By editorial board • 

Miller, Fredrick leading choices for judge seat

Voting for a circuit court judge position can prove challenging. Unlike in executive or legislative elections, there is no lengthy menu of issues to debate, and voters’ predisposed political leanings don’t provide direction in the mostly apolitical judge races.

So we often consider experience and support from within the legal system as keys to decide who’s best fit for the job.

With five candidates on the May primary ballot for judge Position 2 in the 25th District, it’s almost certain the race will lead to a November runoff. We believe local attorneys Carol Fredrick and Lisl Miller rise to the top of the five candidates. 

As a criminal defense attorney, Frederick is often involved in high profile cases. But it’s her work behind the scenes that makes her resume impressive. That includes being a member of the Evidence Based Decision Making Policy Team. In 2011, Yamhill County was one of seven nation-wide seed sites to begin phasing in the EBDM Initiative. Fredrick and others have since implemented a system that aims for better results in non-violent cases for the accused, the victims and the community. 

From her work as a judge pro tem, Fredrick has gained experience on less extreme cases compared to her criminal work. She understands the nuances of small claims cases that seem minor in the grand scheme, but are still important and deserving of proper vetting from those involved. Service as a drug court judge and with the Justice Alliance and CASA contribute to a well-rounded, experienced candidate in Fredrick, whose demeanor, thoughtfulness and community ties make for a great candidate.

Miller is well-respected by her peers, as shown in the local bar association preference poll, in which she earned the most votes. A deputy district attorney in the county for more than a decade, Miller makes decisions based on what’s best for society and justice. She knows intimately the effect crime has on large societal issues and smaller family dynamics. She chairs the county’s Multidisciplinary Child Abuse Team and has vast experience in juvenile cases.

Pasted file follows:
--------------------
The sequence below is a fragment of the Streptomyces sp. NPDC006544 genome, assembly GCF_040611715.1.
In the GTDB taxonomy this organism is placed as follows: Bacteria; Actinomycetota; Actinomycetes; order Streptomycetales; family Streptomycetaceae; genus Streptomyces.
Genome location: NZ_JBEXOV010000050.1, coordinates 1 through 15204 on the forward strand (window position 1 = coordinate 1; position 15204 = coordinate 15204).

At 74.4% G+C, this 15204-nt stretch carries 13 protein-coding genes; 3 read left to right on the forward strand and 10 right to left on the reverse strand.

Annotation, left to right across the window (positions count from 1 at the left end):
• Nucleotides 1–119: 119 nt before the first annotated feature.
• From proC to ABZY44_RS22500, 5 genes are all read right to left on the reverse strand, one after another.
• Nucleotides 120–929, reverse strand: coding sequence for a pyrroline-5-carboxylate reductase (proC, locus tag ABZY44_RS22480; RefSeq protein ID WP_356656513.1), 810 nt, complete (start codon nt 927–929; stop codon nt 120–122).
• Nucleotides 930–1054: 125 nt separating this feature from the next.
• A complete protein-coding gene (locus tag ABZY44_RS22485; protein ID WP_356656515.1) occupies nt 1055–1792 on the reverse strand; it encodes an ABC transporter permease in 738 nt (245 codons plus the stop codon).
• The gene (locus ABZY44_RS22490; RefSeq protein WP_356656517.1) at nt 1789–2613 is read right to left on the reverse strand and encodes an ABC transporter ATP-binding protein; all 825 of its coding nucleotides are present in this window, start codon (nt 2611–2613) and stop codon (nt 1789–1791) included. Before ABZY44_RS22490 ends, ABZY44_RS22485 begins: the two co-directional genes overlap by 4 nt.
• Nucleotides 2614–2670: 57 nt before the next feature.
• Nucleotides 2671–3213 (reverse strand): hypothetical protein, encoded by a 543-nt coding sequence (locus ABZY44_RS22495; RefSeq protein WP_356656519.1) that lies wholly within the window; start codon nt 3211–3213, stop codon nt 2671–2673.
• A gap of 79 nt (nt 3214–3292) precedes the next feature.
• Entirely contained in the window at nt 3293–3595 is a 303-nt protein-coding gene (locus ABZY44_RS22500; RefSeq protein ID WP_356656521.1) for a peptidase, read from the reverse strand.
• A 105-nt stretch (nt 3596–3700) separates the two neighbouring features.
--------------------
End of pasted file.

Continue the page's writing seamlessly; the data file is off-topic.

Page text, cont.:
Some have pointed to the number of former DAs currently on the bench. That doesn’t matter much to us. Sound judgment and decisionmaking are skills that transform to all corners of the legal system, which is just what Miller would bring.

The other candidates are Jennifer Chapman, Mark Lawrence and Mark Pihl.

Chapman’s experience is thin in the justice world, having served mainly as a union lawyer. She’s spun that as a positive feature on the campaign trail, citing civil experience.

It’s the second candidacy for Lawrence, whose principles led him to run a campaign without accepting any money. He’s experienced as both a DA and defense attorney. He has a clear vision of what makes a good judge, referencing the traits he respects from current and past Yamhill County judges.

Pihl has an impressive background in the legal system, including work as a defense attorney and seven years as a judge pro tem. His poor showing in the bar poll perhaps relates to him living outside the county — he practices in McMinnville but lives in Lake Oswego. 

Having five respected candidates for a judge seat is a blessing for voters. With a second vetting process likely to occur with a run-off, it’s Miller and Fredrick who bring the most to the table. 

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